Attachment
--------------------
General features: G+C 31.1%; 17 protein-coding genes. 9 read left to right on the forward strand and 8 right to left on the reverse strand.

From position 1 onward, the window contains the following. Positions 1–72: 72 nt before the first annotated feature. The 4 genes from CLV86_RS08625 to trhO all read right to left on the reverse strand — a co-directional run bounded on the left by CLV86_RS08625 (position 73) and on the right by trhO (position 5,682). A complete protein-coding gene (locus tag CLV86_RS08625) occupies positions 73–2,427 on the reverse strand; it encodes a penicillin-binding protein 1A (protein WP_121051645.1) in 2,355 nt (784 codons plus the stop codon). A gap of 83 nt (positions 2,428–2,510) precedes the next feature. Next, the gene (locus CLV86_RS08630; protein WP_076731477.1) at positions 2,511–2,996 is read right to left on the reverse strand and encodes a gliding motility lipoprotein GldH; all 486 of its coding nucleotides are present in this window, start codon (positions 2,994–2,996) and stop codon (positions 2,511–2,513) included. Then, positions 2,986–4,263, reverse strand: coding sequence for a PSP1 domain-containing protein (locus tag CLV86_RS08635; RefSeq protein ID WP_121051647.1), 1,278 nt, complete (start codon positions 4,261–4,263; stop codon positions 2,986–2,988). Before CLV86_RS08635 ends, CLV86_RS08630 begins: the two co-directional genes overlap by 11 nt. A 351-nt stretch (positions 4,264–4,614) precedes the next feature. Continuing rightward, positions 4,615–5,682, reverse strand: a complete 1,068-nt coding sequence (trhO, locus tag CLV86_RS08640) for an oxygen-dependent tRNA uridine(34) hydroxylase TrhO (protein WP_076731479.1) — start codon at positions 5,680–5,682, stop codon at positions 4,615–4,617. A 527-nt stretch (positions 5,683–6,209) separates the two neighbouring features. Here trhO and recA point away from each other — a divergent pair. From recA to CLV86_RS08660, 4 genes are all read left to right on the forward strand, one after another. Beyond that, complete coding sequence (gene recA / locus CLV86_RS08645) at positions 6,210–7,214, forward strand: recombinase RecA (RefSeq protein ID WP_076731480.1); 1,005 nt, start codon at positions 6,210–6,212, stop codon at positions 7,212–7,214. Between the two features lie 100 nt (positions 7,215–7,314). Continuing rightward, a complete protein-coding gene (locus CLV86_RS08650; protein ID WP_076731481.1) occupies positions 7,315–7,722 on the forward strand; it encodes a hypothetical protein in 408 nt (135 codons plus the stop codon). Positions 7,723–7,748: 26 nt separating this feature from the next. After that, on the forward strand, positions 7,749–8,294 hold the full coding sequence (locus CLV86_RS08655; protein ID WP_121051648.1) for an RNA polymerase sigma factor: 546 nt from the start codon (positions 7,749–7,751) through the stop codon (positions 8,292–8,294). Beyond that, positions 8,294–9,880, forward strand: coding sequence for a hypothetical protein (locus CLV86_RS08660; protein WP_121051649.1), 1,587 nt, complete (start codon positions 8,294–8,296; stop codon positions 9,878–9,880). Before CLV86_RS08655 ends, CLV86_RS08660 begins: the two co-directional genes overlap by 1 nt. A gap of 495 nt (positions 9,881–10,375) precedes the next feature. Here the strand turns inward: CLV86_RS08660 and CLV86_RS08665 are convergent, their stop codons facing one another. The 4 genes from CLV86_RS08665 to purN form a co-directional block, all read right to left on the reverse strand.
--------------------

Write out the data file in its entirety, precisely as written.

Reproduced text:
General features: G+C 31.1%; 17 protein-coding genes. 9 read left to right on the forward strand and 8 right to left on the reverse strand.

From position 1 onward, the window contains the following. Positions 1–72: 72 nt before the first annotated feature. The 4 genes from CLV86_RS08625 to trhO all read right to left on the reverse strand — a co-directional run bounded on the left by CLV86_RS08625 (position 73) and on the right by trhO (position 5,682). A complete protein-coding gene (locus tag CLV86_RS08625) occupies positions 73–2,427 on the reverse strand; it encodes a penicillin-binding protein 1A (protein WP_121051645.1) in 2,355 nt (784 codons plus the stop codon). A gap of 83 nt (positions 2,428–2,510) precedes the next feature. Next, the gene (locus CLV86_RS08630; protein WP_076731477.1) at positions 2,511–2,996 is read right to left on the reverse strand and encodes a gliding motility lipoprotein GldH; all 486 of its coding nucleotides are present in this window, start codon (positions 2,994–2,996) and stop codon (positions 2,511–2,513) included. Then, positions 2,986–4,263, reverse strand: coding sequence for a PSP1 domain-containing protein (locus tag CLV86_RS08635; RefSeq protein ID WP_121051647.1), 1,278 nt, complete (start codon positions 4,261–4,263; stop codon positions 2,986–2,988). Before CLV86_RS08635 ends, CLV86_RS08630 begins: the two co-directional genes overlap by 11 nt. A 351-nt stretch (positions 4,264–4,614) precedes the next feature. Continuing rightward, positions 4,615–5,682, reverse strand: a complete 1,068-nt coding sequence (trhO, locus tag CLV86_RS08640) for an oxygen-dependent tRNA uridine(34) hydroxylase TrhO (protein WP_076731479.1) — start codon at positions 5,680–5,682, stop codon at positions 4,615–4,617. A 527-nt stretch (positions 5,683–6,209) separates the two neighbouring features. Here trhO and recA point away from each other — a divergent pair. From recA to CLV86_RS08660, 4 genes are all read left to right on the forward strand, one after another. Beyond that, complete coding sequence (gene recA / locus CLV86_RS08645) at positions 6,210–7,214, forward strand: recombinase RecA (RefSeq protein ID WP_076731480.1); 1,005 nt, start codon at positions 6,210–6,212, stop codon at positions 7,212–7,214. Between the two features lie 100 nt (positions 7,215–7,314). Continuing rightward, a complete protein-coding gene (locus CLV86_RS08650; protein ID WP_076731481.1) occupies positions 7,315–7,722 on the forward strand; it encodes a hypothetical protein in 408 nt (135 codons plus the stop codon). Positions 7,723–7,748: 26 nt separating this feature from the next. After that, on the forward strand, positions 7,749–8,294 hold the full coding sequence (locus CLV86_RS08655; protein ID WP_121051648.1) for an RNA polymerase sigma factor: 546 nt from the start codon (positions 7,749–7,751) through the stop codon (positions 8,292–8,294). Beyond that, positions 8,294–9,880, forward strand: coding sequence for a hypothetical protein (locus CLV86_RS08660; protein WP_121051649.1), 1,587 nt, complete (start codon positions 8,294–8,296; stop codon positions 9,878–9,880). Before CLV86_RS08655 ends, CLV86_RS08660 begins: the two co-directional genes overlap by 1 nt. A gap of 495 nt (positions 9,881–10,375) precedes the next feature. Here the strand turns inward: CLV86_RS08660 and CLV86_RS08665 are convergent, their stop codons facing one another. The 4 genes from CLV86_RS08665 to purN form a co-directional block, all read right to left on the reverse strand.